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Swings & Screws This work has been published in the Teen Ink monthly print magazine.

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     "Now count backwards from 100." I figured that would be no problem but didn’t even get to 90. I was in a hospital bed waiting to be knocked out by an anesthesiologist. As a kid a week out of second grade, I had no idea any word could be that long, but I knew I was being put to sleep so a doctor could drill into my leg like a two-by-four.

For the next 13 weeks my leg might as well have been a wooden board for all the walking I could do. It took me five minutes to get up a flight of stairs, which was an eternity to eight-year-old me. Using that as a reference, I had to endure several thousand going-on-third-grade eternities before I could walk again. You never know how much you love something until it is taken away.

I had always loved swing sets. It was about as close to flying as you could legally and safely get as an elementary student. So there I was that Memorial Day weekend, having a good swing at a bed and breakfast with a homemade swingset that looked like a great place to pass some time.

I swung high, the set jumped high. I swung higher, and the set jumped higher. Unfortunately, gravity would only let the back two legs of the set jump so high without the whole thing tipping forward. I saw it start falling and tried to dash away as fast as I could. Straight forward. The timing was perfect. As I ran, a five-inch-wide iron pipe collided with the top of my head and began a sharp descent down my back. Then I felt the twist, the snap.

The doctor called it a spiral fracture. My left femur had been twisted and broken like the sealed cap on a bottle of Coke. I would need four pins in my leg for 10 weeks. To most the word "pin" means a small object similar to a needle. A doctor’s definition is much broader. In my case, I considered what they called pins to be six-inch screws. They stuck out of my thigh two or three inches and were held by a large bar outside my leg. The whole thing weighed four pounds.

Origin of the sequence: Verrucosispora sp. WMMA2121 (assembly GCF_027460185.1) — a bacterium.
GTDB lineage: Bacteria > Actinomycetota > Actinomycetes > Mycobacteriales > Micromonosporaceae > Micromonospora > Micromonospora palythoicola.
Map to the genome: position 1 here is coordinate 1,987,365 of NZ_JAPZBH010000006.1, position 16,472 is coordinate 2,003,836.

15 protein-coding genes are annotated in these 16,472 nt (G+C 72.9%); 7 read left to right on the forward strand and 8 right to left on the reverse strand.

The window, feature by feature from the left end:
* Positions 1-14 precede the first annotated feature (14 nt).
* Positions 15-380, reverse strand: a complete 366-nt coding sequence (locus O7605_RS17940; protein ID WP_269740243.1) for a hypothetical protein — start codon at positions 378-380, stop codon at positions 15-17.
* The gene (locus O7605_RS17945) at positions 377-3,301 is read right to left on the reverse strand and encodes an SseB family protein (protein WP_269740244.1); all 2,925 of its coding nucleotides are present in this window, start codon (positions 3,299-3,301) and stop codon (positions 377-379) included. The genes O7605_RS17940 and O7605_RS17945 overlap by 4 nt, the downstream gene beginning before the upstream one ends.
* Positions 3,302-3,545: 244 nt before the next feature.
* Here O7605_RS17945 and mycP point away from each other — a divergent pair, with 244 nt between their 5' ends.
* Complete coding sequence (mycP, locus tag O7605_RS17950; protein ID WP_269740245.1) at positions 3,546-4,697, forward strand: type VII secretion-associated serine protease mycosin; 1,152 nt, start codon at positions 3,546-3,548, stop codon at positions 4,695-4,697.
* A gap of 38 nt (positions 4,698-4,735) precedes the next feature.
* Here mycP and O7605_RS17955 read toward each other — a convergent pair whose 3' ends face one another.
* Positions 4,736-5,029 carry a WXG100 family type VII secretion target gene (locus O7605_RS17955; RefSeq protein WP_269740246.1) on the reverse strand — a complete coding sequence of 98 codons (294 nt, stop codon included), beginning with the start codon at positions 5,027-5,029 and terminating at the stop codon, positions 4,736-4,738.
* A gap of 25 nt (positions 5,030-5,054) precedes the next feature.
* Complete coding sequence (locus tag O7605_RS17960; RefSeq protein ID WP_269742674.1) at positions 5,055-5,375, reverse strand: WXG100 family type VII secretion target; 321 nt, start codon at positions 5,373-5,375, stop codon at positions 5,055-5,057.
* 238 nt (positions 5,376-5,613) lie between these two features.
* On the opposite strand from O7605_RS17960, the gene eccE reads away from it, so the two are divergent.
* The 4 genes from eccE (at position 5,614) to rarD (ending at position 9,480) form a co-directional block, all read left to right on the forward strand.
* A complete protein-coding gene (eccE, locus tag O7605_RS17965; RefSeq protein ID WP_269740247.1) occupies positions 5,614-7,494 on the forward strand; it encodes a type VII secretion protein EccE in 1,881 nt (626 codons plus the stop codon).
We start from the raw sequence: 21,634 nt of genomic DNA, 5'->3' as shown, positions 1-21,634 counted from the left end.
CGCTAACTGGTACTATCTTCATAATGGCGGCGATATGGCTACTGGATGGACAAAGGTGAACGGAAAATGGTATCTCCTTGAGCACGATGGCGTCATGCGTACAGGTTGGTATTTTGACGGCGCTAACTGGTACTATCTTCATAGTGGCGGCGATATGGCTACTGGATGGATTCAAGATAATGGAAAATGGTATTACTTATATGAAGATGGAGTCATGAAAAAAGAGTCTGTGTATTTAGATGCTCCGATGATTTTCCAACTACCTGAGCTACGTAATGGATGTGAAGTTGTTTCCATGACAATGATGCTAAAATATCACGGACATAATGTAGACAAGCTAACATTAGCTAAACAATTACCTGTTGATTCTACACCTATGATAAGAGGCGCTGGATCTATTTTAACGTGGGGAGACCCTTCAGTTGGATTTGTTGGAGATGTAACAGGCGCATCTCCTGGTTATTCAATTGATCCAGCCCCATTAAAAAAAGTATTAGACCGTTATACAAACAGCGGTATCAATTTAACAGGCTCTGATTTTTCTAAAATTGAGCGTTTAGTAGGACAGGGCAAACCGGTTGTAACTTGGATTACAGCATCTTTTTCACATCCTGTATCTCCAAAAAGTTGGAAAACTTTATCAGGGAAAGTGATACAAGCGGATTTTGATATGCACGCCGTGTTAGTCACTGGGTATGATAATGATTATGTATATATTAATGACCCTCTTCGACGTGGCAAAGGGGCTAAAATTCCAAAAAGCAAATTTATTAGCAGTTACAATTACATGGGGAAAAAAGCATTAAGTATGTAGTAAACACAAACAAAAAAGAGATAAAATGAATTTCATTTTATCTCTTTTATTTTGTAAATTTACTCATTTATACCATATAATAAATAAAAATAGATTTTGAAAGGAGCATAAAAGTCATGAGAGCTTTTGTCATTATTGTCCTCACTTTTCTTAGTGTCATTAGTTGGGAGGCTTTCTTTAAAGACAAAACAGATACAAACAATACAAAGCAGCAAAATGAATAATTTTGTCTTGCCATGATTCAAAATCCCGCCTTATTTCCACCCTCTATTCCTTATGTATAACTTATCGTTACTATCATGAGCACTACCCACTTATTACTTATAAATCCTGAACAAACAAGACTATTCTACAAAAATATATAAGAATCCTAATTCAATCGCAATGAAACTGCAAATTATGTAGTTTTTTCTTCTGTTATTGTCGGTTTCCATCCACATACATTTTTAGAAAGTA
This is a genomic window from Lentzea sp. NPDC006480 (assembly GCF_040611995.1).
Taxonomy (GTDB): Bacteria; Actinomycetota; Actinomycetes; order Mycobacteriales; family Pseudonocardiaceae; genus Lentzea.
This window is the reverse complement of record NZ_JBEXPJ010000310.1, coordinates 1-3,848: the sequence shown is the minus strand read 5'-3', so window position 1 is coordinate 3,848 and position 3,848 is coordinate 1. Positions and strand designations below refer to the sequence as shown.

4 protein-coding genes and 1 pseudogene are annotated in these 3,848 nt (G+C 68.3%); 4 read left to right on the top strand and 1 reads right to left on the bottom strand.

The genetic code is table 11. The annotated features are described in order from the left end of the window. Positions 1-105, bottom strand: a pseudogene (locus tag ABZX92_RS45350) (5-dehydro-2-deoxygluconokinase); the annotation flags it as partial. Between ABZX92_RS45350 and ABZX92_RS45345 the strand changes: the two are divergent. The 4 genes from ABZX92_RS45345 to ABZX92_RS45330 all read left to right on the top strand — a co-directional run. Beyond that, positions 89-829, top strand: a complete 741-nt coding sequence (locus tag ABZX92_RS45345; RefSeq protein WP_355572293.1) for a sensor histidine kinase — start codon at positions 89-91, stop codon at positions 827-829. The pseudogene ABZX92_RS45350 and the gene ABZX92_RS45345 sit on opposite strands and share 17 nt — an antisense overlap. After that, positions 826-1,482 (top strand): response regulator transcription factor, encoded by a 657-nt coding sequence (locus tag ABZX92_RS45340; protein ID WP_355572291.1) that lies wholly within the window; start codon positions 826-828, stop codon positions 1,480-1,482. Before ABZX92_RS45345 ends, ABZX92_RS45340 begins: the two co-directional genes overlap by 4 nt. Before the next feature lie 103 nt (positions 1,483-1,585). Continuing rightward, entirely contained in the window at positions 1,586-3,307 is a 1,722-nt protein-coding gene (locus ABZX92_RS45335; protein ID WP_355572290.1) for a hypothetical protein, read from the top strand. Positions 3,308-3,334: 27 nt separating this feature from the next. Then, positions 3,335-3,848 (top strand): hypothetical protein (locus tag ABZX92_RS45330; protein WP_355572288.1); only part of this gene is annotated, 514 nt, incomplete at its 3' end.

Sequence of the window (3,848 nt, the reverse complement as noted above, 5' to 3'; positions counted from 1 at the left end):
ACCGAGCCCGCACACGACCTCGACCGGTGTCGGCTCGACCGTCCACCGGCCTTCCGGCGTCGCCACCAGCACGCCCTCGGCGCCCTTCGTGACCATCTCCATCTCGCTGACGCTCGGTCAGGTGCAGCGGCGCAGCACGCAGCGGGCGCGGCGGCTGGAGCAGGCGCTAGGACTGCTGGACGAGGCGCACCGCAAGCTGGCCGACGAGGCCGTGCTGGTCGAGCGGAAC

After two days of bad food and painkillers, I was allowed to go home - in a wheelchair. I had to sleep on the sofa downstairs; it was weeks before I managed to scoot my way up on my backside one step at a time to my own room and bed.

Everything I had taken for granted suddenly became extremely valuable to me. What could I do? I could sit, or lie down. I could move with crutches or a wheelchair. That was what I could do. Sure, there was TV and Nintendo, but that was just a variation of sitting. I could bend my knee nine degrees on a good day.

The day finally came when I was able to walk on my own. There was a limp, but nothing a few months of physical therapy wouldn’t fix. Then I could run. Running was amazing. It told me I was no longer confined to a chair or bed. Running was freedom. I felt freedom to move, to go, to be. I felt like I could fly. I could fly across the ground, and no swing was going to catch me.

This work has been published in the Teen Ink monthly print magazine. This piece has been published in Teen Ink’s monthly print magazine.




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